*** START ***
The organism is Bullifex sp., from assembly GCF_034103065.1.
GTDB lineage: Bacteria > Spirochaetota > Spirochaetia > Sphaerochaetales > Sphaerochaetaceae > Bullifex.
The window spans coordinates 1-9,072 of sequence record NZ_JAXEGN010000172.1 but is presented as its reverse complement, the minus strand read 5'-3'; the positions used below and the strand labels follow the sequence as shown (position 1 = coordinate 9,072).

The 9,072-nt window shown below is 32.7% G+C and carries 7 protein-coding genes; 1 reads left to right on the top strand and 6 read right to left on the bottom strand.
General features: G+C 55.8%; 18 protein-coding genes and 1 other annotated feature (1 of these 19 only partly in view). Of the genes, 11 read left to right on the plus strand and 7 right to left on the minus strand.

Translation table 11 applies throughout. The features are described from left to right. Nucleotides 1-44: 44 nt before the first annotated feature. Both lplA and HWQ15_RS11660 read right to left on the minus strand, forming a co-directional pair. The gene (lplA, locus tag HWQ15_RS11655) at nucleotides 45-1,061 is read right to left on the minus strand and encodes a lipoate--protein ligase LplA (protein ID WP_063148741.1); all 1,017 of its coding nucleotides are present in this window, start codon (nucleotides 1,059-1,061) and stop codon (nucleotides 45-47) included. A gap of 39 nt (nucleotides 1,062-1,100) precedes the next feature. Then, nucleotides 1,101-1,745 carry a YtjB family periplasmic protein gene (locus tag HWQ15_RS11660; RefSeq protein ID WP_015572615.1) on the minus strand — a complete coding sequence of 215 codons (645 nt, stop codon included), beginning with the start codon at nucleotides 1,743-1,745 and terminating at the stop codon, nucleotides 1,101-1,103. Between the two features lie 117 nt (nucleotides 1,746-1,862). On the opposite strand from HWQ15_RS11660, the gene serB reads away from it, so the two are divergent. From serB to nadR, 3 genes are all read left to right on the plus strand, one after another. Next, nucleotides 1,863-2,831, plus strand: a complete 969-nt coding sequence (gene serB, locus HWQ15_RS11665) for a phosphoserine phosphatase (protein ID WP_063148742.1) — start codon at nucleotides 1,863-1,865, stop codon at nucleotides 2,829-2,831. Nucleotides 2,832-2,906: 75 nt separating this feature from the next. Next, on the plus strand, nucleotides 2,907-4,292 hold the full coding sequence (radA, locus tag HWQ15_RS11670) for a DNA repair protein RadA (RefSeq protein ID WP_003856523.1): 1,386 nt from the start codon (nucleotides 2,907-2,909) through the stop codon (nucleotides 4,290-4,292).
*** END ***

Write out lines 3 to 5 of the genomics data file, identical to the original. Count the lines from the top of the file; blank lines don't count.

The window spans coordinates 1-9,072 of sequence record NZ_JAXEGN010000172.1 but is presented as its reverse complement, the minus strand read 5'-3'; the positions used below and the strand labels follow the sequence as shown (position 1 = coordinate 9,072).

The 9,072-nt window shown below is 32.7% G+C and carries 7 protein-coding genes; 1 reads left to right on the top strand and 6 read right to left on the bottom strand.
General features: G+C 55.8%; 18 protein-coding genes and 1 other annotated feature (1 of these 19 only partly in view). Of the genes, 11 read left to right on the plus strand and 7 right to left on the minus strand.